It struck me last fall that this pair of pike fillets was absolutely perfect. So, I ran into the lodge and got my camera. Maybe it just seems that way to someone who has cleaned thousands upon thousands of fish!
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Saturday, December 3, 2016

The dramatic sky of Pipestone Bay

The lake is like glass in this photo by Brenda Cieplik

Hunter Baughman saw this storm approaching
One of the neatest things about fishing in Pipestone Bay is that you get such great views of the sky. There can be beautiful clouds that reflect into the water, or there can be threatening storms on the horizon. This bay has some stretches that measure 4-5 miles in width.
Most of us love fishing and boating in Pipestone with its great views and numerous beaches. I always figure that when you go to Pipestone you should always take a bag or shore lunch. That's not a camp rule, just my own personal preference. I just don't want to miss a moment of the day traveling back to camp to eat.
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Friday, December 2, 2016

Homemade lures reveal ideals of maker

Lots of people dabble at making their own fishing lures. For most, adding a red feather to a treble hook or a dab of orange on a crank bait is as far as it goes. It's an experiment.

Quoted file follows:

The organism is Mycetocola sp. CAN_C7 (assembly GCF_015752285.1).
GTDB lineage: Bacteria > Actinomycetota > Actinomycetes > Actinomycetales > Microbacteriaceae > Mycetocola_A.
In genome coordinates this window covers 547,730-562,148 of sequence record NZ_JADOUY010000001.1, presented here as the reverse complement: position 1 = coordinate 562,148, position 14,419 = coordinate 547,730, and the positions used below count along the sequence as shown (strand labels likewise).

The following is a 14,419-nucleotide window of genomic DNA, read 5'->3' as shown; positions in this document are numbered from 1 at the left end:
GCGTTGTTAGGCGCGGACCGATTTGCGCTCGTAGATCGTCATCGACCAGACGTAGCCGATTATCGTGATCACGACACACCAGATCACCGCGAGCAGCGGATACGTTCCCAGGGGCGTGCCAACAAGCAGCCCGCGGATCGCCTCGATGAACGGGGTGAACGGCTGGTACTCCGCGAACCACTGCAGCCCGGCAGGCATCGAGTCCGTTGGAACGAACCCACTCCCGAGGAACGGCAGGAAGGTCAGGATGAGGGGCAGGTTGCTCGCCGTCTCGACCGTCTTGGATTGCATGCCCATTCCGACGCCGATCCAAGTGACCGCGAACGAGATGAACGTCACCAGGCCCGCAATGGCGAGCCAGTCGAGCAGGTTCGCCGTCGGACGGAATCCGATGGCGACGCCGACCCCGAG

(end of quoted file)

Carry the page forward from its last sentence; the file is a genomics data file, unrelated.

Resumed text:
Others seriously try to invent their own baits by carving new designs out of wood, gluing on metal or plastic lips and then giving the new creations a perfect paint job.
It's just fun and it would be a bonus if the new inventions actually worked better than store-bought models. Usually they don't, but no matter, the experiment is still useful because it gives the inventors new ideas. How many times did Edison try to invent the lightbulb?
For most of these lure makers, the intention is to come up with a model that is at least as good as something already on the market. If it isn't, they quickly put away the prototype and go back to their old stock lures.
We have one guest, however, who only fishes with his own homemade lures and furthermore, he makes it a point of pride to make them from materials that he finds, not buys -- with one exception --  he uses hooks from the tackle shop.
Richard makes his lures from such things as paper clips, tin cans, pieces of scrap wire, beads and lead sinkers. Two of his spinners are shown above. He also makes spoons and jigs. The paint that he applies is usually leftover house paint.
The metal for the spoons and spinners comes from cans or other scrap that he cuts with snips, files and pounds into shape. He is an expert at putting just the right twists in wire.
Richard is the kind of guy who tries as much as possible to live his life simply and sustainably, producing little or no waste. It's no accident that his lures are made from recycled products. And the satisfaction he gets from catching fish on his own creations is something that most of us will never experience.
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Wednesday, November 30, 2016

The view atop cliff in Dupont Bay